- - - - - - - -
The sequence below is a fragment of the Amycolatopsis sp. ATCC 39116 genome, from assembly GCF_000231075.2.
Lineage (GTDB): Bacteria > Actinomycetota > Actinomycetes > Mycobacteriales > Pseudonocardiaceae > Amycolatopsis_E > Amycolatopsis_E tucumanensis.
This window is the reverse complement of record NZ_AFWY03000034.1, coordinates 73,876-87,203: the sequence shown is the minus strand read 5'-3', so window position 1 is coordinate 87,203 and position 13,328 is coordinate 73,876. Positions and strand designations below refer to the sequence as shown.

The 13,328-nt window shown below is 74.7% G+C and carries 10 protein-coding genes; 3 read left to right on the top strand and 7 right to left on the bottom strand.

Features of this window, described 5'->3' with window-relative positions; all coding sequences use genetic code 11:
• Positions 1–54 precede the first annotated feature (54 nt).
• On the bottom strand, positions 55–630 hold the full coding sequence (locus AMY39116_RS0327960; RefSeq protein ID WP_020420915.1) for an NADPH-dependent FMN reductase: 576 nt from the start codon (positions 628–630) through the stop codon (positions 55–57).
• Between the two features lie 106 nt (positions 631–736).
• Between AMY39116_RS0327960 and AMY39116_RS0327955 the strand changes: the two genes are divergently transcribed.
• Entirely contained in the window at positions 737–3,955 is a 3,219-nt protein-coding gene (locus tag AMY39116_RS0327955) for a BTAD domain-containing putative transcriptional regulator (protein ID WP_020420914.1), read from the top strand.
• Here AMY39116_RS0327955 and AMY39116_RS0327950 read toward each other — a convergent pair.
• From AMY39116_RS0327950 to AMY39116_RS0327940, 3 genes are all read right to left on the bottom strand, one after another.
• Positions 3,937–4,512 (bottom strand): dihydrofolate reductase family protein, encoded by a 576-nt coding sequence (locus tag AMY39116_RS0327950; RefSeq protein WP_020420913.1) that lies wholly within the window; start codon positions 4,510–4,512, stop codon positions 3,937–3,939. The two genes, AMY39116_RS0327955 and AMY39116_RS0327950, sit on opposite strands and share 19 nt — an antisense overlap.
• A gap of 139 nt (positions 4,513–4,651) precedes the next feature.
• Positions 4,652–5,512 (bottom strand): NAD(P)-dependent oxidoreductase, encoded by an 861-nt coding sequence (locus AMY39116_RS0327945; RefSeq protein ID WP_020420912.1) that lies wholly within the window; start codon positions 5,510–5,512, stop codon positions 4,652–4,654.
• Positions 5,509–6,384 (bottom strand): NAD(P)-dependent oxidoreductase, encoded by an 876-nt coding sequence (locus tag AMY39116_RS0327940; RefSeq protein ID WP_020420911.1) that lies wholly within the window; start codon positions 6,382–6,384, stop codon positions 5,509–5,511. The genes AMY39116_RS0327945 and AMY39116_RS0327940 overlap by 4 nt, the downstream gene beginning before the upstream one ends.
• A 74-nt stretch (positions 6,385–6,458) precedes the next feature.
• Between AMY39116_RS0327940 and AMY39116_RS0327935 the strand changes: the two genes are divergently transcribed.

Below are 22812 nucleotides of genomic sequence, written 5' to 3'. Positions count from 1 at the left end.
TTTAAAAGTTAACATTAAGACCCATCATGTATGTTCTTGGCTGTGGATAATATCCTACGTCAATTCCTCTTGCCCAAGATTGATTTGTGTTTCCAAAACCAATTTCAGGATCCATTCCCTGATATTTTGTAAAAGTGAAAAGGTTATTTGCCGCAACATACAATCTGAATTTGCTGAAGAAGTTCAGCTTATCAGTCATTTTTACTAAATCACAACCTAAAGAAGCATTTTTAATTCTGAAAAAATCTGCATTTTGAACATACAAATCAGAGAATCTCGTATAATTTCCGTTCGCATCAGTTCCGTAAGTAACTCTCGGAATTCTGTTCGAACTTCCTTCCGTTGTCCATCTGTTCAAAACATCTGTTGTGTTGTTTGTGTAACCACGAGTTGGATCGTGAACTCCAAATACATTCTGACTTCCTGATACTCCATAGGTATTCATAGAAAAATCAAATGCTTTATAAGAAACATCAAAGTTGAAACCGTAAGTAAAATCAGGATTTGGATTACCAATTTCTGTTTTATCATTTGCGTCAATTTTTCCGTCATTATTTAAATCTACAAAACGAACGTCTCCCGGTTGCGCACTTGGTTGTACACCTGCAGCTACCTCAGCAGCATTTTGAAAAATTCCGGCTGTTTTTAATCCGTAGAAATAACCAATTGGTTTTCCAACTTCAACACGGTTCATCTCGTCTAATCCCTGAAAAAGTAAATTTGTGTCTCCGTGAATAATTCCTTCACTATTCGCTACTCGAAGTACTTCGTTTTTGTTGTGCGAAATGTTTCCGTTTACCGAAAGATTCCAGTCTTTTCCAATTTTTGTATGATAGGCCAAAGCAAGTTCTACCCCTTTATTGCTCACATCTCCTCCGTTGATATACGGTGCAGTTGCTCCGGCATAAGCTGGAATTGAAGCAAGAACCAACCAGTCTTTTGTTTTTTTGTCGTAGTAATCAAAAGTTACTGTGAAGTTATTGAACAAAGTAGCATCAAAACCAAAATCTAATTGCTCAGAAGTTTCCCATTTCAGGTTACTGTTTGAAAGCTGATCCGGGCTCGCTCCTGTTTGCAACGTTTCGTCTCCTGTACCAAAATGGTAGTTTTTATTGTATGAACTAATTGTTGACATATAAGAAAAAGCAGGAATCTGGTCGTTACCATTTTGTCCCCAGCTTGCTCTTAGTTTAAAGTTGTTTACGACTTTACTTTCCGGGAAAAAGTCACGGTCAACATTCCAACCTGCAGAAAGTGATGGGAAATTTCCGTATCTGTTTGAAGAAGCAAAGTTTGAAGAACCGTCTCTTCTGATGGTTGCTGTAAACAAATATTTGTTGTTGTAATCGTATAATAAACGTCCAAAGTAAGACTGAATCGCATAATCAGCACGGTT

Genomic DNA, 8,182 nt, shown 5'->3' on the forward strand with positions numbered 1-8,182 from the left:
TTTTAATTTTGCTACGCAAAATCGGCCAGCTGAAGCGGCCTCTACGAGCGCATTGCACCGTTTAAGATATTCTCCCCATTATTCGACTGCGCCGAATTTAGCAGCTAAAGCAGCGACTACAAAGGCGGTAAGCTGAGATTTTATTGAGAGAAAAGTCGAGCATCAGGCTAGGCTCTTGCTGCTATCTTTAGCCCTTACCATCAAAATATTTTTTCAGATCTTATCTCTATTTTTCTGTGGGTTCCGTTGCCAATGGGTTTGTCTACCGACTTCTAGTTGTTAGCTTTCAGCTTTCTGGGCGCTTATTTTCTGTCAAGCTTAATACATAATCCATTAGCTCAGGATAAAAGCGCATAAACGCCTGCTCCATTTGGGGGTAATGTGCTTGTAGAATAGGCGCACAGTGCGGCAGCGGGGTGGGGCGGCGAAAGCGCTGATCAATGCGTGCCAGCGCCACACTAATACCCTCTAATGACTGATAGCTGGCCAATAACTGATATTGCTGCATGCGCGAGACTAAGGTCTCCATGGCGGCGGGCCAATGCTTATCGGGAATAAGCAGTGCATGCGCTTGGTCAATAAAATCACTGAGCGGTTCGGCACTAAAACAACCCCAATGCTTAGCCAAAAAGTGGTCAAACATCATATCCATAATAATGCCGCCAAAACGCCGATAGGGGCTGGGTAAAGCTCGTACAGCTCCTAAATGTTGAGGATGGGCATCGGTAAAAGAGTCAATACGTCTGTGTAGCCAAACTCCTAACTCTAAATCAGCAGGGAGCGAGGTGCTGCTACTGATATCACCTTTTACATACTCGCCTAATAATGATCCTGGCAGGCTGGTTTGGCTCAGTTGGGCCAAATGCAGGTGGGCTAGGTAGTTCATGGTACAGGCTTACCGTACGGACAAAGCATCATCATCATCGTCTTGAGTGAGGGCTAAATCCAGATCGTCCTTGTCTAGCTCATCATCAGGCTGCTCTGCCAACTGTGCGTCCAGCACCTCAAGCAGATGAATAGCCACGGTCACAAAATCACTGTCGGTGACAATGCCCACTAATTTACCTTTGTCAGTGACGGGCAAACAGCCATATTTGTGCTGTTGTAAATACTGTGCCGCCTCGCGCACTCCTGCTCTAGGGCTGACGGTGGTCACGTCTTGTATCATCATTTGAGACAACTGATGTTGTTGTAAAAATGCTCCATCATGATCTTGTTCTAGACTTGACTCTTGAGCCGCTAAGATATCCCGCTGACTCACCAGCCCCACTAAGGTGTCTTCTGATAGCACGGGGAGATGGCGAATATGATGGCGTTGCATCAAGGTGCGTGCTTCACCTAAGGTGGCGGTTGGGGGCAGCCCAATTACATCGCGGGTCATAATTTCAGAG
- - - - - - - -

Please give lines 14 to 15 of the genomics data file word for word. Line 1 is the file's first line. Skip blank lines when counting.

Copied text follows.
• A gap of 139 nt (positions 4,513–4,651) precedes the next feature.
• Positions 4,652–5,512 (bottom strand): NAD(P)-dependent oxidoreductase, encoded by an 861-nt coding sequence (locus AMY39116_RS0327945; RefSeq protein ID WP_020420912.1) that lies wholly within the window; start codon positions 5,510–5,512, stop codon positions 4,652–4,654.